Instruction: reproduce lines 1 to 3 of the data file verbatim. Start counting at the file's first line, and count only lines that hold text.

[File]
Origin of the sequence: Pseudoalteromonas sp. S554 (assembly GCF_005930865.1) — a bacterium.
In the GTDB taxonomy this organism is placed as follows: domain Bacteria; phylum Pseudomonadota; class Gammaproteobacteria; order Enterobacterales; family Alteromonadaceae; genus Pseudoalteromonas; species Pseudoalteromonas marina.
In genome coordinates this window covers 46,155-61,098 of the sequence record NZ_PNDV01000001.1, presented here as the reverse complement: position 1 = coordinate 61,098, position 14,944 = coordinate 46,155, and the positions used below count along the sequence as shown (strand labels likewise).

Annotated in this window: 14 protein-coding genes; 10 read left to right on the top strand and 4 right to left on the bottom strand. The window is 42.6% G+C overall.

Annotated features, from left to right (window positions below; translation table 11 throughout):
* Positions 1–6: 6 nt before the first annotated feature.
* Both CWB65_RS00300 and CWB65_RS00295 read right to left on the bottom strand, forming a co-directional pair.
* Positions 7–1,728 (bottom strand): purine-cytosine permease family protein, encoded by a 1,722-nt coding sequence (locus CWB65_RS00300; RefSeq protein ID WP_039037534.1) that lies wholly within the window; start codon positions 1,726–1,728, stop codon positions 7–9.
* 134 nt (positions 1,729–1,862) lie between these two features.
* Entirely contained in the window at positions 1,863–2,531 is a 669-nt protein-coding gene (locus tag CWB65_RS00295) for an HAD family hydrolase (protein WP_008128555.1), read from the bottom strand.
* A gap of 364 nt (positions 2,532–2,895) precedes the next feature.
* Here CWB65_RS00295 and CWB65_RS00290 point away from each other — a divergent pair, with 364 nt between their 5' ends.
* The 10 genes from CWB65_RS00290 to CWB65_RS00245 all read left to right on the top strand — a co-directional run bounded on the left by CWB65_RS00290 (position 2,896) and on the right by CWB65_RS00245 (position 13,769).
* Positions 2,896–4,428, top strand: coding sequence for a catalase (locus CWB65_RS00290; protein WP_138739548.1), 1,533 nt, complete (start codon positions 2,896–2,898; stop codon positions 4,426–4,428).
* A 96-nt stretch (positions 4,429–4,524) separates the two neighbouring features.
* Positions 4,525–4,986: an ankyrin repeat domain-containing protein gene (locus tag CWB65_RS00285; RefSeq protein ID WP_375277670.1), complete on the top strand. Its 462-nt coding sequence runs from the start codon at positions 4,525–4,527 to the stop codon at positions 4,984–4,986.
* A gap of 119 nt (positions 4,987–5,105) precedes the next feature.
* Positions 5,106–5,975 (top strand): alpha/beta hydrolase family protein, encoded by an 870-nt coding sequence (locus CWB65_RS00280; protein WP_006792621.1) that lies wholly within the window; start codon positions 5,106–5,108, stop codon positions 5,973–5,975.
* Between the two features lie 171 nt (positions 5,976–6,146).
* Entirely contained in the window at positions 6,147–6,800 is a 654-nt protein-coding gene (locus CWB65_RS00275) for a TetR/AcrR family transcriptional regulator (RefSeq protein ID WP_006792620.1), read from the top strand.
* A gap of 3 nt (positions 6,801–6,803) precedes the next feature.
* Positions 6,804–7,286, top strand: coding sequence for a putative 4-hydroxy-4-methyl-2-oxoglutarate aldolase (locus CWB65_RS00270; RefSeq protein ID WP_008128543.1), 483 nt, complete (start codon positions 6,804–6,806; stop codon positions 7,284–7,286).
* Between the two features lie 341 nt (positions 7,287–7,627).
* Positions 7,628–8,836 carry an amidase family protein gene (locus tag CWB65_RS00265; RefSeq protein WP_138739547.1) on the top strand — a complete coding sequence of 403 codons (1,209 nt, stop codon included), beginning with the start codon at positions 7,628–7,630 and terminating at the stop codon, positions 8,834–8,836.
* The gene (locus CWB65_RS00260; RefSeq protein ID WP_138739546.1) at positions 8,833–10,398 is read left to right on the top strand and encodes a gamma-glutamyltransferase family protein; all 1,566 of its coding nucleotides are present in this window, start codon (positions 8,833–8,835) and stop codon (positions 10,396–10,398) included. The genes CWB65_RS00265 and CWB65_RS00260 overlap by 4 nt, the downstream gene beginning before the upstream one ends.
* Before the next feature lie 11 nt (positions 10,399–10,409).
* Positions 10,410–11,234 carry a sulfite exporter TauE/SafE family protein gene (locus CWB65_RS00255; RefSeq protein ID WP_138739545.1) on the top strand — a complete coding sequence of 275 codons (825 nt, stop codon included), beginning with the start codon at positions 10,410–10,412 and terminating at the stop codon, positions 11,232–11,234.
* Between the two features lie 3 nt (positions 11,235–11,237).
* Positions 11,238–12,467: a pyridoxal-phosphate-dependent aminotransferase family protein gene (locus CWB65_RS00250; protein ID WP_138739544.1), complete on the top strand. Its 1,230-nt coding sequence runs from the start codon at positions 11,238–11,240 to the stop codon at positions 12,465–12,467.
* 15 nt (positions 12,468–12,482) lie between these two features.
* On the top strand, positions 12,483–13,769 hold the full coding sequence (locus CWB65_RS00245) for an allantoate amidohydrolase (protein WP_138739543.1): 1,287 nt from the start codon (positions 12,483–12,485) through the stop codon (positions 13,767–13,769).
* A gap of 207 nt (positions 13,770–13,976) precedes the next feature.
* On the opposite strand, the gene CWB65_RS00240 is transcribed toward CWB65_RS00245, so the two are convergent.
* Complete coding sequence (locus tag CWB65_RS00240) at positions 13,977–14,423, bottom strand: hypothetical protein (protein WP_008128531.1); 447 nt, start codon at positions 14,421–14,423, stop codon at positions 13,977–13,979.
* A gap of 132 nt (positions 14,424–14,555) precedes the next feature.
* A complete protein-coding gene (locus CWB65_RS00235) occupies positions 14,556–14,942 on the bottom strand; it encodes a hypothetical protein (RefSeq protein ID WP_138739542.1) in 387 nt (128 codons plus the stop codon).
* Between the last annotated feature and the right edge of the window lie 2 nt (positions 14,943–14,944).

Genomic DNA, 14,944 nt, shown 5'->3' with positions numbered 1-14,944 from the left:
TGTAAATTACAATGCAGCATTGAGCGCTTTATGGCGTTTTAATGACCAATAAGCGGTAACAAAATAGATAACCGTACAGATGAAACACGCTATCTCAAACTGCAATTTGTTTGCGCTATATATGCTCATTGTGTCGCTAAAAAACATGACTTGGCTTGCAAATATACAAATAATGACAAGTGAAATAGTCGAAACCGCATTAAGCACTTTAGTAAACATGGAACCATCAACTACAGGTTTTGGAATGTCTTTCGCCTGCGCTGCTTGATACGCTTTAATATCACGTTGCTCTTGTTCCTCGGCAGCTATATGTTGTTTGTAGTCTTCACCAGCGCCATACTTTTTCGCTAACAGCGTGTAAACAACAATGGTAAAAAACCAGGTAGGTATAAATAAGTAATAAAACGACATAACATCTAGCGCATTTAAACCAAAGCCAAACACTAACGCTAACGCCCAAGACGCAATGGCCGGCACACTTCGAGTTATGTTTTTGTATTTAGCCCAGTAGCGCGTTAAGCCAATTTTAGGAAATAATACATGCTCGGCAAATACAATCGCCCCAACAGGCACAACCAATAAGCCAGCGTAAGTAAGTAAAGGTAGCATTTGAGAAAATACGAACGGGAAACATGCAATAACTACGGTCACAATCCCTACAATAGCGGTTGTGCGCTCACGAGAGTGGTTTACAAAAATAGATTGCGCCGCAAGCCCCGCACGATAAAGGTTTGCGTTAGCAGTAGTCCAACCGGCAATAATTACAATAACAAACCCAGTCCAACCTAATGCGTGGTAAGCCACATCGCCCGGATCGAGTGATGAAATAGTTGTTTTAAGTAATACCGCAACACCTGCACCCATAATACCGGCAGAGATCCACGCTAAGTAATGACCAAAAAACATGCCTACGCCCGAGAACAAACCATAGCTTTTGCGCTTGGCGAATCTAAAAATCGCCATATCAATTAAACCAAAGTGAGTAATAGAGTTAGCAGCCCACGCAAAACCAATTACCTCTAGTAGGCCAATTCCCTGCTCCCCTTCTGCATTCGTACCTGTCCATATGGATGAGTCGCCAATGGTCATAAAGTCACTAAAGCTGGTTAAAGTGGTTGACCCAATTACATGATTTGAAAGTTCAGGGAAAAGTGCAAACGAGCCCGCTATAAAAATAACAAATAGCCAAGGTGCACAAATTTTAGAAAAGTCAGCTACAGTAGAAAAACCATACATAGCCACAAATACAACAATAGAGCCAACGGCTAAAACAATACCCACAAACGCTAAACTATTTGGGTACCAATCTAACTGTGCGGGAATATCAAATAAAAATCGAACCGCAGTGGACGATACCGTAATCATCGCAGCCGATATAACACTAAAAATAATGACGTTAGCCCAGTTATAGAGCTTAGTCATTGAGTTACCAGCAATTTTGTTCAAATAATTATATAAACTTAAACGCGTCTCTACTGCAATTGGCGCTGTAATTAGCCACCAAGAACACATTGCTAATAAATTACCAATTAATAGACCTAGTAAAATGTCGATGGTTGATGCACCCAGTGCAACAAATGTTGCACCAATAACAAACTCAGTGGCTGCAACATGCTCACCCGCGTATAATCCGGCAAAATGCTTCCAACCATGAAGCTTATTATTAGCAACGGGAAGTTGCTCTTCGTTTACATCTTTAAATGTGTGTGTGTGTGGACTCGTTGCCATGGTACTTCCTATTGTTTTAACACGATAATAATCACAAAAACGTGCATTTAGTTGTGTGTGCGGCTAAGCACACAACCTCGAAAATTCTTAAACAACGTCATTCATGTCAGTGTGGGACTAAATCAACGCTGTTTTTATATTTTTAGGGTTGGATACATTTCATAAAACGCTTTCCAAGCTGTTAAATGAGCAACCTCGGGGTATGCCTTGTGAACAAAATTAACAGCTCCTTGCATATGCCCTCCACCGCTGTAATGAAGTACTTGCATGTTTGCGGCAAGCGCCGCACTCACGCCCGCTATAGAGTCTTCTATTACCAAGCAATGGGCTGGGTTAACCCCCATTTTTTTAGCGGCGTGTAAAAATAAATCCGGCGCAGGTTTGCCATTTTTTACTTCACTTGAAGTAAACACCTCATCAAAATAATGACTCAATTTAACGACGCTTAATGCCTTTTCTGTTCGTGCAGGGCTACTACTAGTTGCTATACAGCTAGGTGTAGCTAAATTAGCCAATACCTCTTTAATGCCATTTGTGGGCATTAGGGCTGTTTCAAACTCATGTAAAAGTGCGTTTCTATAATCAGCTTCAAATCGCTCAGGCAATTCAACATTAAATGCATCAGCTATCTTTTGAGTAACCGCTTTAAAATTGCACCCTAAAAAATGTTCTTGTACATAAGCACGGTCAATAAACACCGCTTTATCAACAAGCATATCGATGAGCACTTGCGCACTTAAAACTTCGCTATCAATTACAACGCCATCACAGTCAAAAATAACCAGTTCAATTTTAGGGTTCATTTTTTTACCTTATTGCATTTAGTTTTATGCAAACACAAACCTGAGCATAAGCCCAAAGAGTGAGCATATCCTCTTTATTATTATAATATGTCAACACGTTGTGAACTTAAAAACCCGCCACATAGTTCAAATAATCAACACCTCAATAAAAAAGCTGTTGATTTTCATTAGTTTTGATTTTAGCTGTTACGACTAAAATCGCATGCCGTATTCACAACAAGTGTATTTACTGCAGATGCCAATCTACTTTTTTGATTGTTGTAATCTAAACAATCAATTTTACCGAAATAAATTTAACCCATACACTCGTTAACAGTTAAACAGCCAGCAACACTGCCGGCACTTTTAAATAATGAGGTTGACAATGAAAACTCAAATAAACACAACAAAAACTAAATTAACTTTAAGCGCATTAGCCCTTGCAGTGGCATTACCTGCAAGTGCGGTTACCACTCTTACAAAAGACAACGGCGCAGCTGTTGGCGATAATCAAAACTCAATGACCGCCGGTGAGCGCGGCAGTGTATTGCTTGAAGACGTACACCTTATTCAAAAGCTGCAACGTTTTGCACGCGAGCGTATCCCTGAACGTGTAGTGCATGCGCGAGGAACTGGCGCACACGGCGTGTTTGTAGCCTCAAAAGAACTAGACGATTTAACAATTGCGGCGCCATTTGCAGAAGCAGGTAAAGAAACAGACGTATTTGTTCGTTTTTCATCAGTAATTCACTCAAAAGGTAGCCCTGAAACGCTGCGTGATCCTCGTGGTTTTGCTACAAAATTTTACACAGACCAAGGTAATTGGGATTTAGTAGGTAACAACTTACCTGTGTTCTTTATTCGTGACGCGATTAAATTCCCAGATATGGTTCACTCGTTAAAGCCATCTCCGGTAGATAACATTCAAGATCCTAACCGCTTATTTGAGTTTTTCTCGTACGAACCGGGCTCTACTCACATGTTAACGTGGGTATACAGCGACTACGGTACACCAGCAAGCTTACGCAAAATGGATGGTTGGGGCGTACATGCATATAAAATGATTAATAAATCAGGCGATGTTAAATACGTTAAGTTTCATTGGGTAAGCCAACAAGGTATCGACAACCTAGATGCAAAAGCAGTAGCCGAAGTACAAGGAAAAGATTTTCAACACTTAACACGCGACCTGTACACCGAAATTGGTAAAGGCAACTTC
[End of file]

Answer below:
Origin of the sequence: Pseudoalteromonas sp. S554 (assembly GCF_005930865.1) — a bacterium.
In the GTDB taxonomy this organism is placed as follows: domain Bacteria; phylum Pseudomonadota; class Gammaproteobacteria; order Enterobacterales; family Alteromonadaceae; genus Pseudoalteromonas; species Pseudoalteromonas marina.
In genome coordinates this window covers 46,155-61,098 of the sequence record NZ_PNDV01000001.1, presented here as the reverse complement: position 1 = coordinate 61,098, position 14,944 = coordinate 46,155, and the positions used below count along the sequence as shown (strand labels likewise).